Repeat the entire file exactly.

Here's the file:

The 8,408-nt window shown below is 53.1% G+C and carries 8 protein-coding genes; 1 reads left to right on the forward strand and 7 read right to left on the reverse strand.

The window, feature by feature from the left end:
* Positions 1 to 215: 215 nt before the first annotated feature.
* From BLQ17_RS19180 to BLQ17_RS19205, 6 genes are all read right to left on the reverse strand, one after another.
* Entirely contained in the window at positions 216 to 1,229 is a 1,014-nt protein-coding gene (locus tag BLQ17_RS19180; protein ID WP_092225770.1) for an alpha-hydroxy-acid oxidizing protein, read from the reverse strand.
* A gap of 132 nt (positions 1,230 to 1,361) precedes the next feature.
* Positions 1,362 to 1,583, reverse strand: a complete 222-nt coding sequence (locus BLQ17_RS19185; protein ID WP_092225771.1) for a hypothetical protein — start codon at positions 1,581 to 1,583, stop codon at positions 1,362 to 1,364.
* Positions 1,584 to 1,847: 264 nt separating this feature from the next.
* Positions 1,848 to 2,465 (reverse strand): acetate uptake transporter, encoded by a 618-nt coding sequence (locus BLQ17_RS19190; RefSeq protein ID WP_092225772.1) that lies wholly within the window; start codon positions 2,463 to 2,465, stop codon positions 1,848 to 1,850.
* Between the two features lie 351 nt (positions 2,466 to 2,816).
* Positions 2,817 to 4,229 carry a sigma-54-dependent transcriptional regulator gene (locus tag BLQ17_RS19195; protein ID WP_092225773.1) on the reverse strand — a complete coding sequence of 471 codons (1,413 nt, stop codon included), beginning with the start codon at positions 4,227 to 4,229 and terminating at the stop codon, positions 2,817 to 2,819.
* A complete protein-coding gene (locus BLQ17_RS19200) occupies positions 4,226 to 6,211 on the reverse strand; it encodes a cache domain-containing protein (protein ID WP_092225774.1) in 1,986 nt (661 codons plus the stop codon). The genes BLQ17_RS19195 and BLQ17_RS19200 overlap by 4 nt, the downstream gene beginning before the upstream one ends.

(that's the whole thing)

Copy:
The 8,408-nt window shown below is 53.1% G+C and carries 8 protein-coding genes; 1 reads left to right on the forward strand and 7 read right to left on the reverse strand.

The window, feature by feature from the left end:
* Positions 1 to 215: 215 nt before the first annotated feature.
* From BLQ17_RS19180 to BLQ17_RS19205, 6 genes are all read right to left on the reverse strand, one after another.
* Entirely contained in the window at positions 216 to 1,229 is a 1,014-nt protein-coding gene (locus tag BLQ17_RS19180; protein ID WP_092225770.1) for an alpha-hydroxy-acid oxidizing protein, read from the reverse strand.
* A gap of 132 nt (positions 1,230 to 1,361) precedes the next feature.
* Positions 1,362 to 1,583, reverse strand: a complete 222-nt coding sequence (locus BLQ17_RS19185; protein ID WP_092225771.1) for a hypothetical protein — start codon at positions 1,581 to 1,583, stop codon at positions 1,362 to 1,364.
* Positions 1,584 to 1,847: 264 nt separating this feature from the next.
* Positions 1,848 to 2,465 (reverse strand): acetate uptake transporter, encoded by a 618-nt coding sequence (locus BLQ17_RS19190; RefSeq protein ID WP_092225772.1) that lies wholly within the window; start codon positions 2,463 to 2,465, stop codon positions 1,848 to 1,850.
* Between the two features lie 351 nt (positions 2,466 to 2,816).
* Positions 2,817 to 4,229 carry a sigma-54-dependent transcriptional regulator gene (locus tag BLQ17_RS19195; protein ID WP_092225773.1) on the reverse strand — a complete coding sequence of 471 codons (1,413 nt, stop codon included), beginning with the start codon at positions 4,227 to 4,229 and terminating at the stop codon, positions 2,817 to 2,819.
* A complete protein-coding gene (locus BLQ17_RS19200) occupies positions 4,226 to 6,211 on the reverse strand; it encodes a cache domain-containing protein (protein ID WP_092225774.1) in 1,986 nt (661 codons plus the stop codon). The genes BLQ17_RS19195 and BLQ17_RS19200 overlap by 4 nt, the downstream gene beginning before the upstream one ends.